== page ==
Saudi Arabia Adds Pressure on Global Firms to Move to Riyadh
(Bloomberg) -- Saudi Arabia is increasing pressure on international firms to shift their Middle East hubs to the kingdom, posing a direct challenge to neighboring Dubai as a regional rivalry heats up.
From the start of 2024, the Saudi government and state-backed institutions will stop signing contracts with foreign companies that base their Middle East headquarters in any other country in the region, according to a statement from the Saudi Press Agency, attributed to an official source. The move is intended to limit “economic leakage” and boost job creation, the unidentified official said.
It signals “competition on steroids” within the six-nation Gulf Cooperation Council, said Ziad Daoud, chief emerging markets economist at Bloomberg Economics. Still, it’s “hard to see the decision being fully implemented. Expect a lot of slippage and exemptions.”
The measure is the latest designed to encourage firms to increase their presence in the Saudi capital, Riyadh, supporting a broader plan to diversify the economy of the world’s largest crude exporter. Saudi Crown Prince Mohammed bin Salman has pushed an $800 billion strategy to double the size of the city and turn it into a global hub. While earlier steps included incentives to move, Monday’s announcement is an implicit threat -- setting up firms to lose out on billions of dollars of deals unless they relocate.
“It’s not natural for companies without their decision-making apparatus in the country to be getting the prime contracts that the government and government entities would be awarding,” Khalid Al-Falih, the Saudi Minister of Investment, said in a phone interview. “It’s a reward for those who choose to be here.”
The decision lays bare a competition over global commerce and talent that has escalated as Prince Mohammed opens the kingdom’s economy and touts $6 trillion of investment opportunities over the next decade. The city of Dubai in the United Arab Emirates long ago established itself as the Gulf’s business hub for everything from banking to transport. It’s a close ally of Saudi Arabia.
The ruling applies to government bodies that go through a Ministry of Finance procurement process, and won’t impact private sector firms or publicly traded companies even if they have state ownership, Al-Falih said.
“We believe that the combination of the infrastructure in place in Riyadh, the incentives that will be given, as well as the size of the pie in terms of business opportunities, will attract hundreds of companies to relocate and not wait until 2024,” he said.
Challenging Dubai won’t be easy, though. The glitzy emirate still offers an array of advantages over the kingdom for international companies even as the Saudi Crown Prince revises laws and loosens social restrictions.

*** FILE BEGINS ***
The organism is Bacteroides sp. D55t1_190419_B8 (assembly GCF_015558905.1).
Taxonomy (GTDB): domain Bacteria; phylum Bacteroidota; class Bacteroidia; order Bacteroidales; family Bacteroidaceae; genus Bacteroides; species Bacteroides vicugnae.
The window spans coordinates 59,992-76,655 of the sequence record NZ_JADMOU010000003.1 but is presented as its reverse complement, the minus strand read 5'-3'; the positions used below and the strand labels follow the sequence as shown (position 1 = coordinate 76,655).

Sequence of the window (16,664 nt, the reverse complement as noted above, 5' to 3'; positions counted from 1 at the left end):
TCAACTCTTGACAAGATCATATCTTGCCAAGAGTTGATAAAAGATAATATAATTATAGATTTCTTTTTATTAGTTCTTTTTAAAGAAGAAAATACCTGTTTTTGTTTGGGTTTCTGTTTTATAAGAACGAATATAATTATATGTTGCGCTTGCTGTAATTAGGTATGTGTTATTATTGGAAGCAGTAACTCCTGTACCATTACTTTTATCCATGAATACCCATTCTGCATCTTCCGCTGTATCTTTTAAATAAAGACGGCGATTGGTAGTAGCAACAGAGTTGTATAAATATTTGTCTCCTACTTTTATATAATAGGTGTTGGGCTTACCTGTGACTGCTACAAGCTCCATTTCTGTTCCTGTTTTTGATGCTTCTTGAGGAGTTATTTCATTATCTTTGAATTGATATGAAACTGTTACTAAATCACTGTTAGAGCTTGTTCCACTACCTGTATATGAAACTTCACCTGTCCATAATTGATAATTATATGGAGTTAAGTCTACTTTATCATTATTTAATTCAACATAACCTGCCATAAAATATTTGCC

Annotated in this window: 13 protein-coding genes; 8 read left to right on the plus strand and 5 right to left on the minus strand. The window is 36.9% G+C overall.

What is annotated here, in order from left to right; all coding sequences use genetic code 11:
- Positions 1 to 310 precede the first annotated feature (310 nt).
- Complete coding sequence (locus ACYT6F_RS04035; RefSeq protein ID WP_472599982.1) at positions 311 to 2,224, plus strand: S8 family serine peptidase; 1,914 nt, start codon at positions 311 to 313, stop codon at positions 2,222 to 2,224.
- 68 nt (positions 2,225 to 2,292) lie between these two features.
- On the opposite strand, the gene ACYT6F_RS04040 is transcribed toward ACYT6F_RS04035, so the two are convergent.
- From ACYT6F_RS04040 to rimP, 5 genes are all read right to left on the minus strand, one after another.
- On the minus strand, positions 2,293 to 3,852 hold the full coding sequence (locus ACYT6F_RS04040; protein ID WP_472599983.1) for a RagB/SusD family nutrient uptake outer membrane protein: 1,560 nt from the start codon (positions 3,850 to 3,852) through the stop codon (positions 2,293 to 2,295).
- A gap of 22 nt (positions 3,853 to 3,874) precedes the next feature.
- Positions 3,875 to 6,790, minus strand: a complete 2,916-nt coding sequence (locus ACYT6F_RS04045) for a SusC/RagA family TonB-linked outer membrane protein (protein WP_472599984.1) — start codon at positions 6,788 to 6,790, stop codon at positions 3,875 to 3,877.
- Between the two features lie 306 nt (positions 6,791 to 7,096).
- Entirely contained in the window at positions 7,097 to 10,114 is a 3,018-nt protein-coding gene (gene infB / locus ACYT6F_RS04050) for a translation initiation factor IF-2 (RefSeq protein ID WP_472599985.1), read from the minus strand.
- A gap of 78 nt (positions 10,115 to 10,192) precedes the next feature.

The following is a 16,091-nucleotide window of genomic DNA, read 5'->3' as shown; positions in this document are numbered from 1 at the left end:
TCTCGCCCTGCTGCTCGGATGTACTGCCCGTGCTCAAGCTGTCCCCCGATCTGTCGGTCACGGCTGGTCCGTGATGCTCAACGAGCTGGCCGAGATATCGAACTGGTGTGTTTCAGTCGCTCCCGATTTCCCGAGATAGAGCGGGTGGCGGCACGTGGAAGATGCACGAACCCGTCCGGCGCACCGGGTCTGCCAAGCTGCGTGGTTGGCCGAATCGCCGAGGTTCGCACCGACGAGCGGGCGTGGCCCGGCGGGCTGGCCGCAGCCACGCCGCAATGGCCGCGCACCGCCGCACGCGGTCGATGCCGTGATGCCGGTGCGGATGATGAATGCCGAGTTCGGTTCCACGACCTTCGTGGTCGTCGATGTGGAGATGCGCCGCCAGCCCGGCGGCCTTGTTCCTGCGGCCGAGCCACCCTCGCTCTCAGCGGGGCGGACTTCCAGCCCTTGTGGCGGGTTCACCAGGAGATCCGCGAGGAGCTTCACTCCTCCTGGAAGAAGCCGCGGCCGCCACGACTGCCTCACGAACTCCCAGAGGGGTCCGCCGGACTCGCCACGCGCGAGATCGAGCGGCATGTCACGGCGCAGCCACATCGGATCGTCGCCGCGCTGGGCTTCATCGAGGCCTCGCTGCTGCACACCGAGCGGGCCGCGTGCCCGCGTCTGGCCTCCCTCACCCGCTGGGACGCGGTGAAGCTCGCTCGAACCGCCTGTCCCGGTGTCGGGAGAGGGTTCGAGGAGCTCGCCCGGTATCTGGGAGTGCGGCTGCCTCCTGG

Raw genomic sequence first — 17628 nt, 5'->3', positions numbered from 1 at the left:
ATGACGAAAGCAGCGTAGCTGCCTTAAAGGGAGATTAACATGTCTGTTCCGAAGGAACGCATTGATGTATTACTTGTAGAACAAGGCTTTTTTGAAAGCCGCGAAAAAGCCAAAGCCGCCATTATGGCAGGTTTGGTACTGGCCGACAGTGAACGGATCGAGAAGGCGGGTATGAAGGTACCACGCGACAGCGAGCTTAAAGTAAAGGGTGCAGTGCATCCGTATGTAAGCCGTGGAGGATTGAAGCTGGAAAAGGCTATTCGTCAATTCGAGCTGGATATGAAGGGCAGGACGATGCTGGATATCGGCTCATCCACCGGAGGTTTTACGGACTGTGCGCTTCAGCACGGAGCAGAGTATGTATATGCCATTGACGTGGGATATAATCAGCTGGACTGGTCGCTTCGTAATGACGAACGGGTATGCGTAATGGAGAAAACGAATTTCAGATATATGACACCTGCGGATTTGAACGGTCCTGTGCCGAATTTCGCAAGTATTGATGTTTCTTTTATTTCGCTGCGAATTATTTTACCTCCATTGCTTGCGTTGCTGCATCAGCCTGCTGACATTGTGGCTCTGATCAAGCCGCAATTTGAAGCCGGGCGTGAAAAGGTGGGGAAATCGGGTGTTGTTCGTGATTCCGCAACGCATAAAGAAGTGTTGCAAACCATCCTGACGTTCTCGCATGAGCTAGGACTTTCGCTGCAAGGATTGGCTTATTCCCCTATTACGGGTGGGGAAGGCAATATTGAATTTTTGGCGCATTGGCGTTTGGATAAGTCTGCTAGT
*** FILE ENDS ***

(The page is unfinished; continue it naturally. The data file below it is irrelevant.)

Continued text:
Last month, a group of 24 international firms including Deloitte, Bechtel and PepsiCo said at an investment conference organized by Saudi Arabia’s sovereign wealth fund that they were moving their regional headquarters to the kingdom. However, some already have Saudi offices, and plan to rename them as regional headquarters while maintaining a presence in Dubai.
Al-Falih denied that the new procurement rules were an attempt to challenge Dubai’s status. “There is no specific city or country that we are targeting, we’re really just targeting the companies themselves,” he said.
Wary of the changes in Saudi Arabia, the UAE has already started pushing forward on efforts to make the the country more attractive to foreign firms and encourage expatriates to put down deeper roots. It’s decriminalized cohabitation of unmarried couples, allowed expatriates to marry, divorce and use inheritance laws of their home countries, and removed a requirement to have a license to consume alcohol.
In a sign of how the challenge has been received in Dubai, Nasser Al-Shaikh, Dubai’s former finance chief who helped steer the emirate through the 2008 credit crisis, wrote in a twitter post that the Saudi move contradicts the principle of the Gulf Common Market. “Global practice and history have proven that forced attraction isn’t sustainable and the most effective way is improving the environment,” he wrote.
If the new Saudi rules are applied strictly, the 2024 decision could provide a powerful incentive. The government official quoted by SPA said that the policy “won’t affect investors’ ability to enter the kingdom’s economy or to continue dealing with the private sector.”
But the kingdom’s private sector is heavily dependent on government contracts, with many companies relying on them for most -- or all -- of their business. More details will be released later this year, the official said.
“This gives the companies time to think, because the decision will be firm,” Fahad bin Juma’a, a Saudi economist, told state television channel Al Ekhbariya. “If they want to deal with Saudi Arabia then they need to come to Riyadh.”
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